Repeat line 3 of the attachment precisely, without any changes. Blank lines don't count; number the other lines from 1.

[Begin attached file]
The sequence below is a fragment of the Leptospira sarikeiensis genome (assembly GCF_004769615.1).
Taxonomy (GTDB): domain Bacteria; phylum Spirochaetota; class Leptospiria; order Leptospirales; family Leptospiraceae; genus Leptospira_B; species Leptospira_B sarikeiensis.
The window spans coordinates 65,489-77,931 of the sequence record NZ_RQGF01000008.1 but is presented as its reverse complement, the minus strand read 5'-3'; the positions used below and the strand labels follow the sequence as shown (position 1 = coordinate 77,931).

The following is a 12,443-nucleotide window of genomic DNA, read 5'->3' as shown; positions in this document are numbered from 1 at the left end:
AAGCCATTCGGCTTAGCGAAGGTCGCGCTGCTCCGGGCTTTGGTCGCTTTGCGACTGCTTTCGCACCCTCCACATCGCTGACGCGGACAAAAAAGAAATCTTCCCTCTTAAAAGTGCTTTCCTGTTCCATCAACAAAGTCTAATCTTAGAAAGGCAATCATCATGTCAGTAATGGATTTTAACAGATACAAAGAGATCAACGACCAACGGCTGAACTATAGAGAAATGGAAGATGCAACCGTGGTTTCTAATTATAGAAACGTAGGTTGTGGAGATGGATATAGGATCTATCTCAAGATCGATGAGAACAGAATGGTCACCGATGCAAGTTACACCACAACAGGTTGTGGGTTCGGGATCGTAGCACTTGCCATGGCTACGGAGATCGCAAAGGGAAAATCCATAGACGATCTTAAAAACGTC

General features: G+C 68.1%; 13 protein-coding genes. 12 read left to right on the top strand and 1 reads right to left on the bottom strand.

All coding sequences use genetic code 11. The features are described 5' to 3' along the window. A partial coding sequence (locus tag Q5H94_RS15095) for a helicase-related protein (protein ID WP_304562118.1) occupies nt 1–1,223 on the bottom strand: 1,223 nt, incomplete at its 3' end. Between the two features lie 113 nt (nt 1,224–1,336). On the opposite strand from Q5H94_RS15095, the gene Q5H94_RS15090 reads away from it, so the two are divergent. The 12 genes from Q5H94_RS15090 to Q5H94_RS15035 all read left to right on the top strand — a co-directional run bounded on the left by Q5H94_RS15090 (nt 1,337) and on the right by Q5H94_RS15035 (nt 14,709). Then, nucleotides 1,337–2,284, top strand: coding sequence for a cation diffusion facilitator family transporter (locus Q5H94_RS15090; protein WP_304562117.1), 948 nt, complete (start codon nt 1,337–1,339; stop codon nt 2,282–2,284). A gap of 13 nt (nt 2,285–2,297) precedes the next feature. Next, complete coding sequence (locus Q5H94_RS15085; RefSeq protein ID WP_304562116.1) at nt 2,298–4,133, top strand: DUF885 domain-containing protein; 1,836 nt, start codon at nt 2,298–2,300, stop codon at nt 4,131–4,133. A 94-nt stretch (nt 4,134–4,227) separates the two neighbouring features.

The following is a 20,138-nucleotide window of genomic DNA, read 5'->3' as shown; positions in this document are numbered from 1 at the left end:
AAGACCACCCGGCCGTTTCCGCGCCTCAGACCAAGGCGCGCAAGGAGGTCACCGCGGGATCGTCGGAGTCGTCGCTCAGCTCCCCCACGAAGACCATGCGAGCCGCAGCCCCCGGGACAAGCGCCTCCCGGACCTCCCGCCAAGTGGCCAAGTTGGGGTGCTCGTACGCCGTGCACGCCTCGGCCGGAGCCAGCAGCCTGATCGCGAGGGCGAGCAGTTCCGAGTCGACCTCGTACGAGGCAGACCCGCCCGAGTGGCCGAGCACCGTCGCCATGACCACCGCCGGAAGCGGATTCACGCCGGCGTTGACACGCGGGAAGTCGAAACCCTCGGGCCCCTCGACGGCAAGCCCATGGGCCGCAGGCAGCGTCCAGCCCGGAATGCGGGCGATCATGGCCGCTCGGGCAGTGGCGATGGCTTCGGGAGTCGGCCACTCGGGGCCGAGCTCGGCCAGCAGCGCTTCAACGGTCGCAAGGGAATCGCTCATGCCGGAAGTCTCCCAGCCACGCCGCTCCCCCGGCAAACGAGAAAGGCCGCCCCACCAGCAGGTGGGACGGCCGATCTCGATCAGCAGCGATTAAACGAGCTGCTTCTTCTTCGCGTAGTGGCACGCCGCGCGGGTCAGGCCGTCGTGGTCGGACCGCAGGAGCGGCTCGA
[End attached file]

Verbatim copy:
The window spans coordinates 65,489-77,931 of the sequence record NZ_RQGF01000008.1 but is presented as its reverse complement, the minus strand read 5'-3'; the positions used below and the strand labels follow the sequence as shown (position 1 = coordinate 77,931).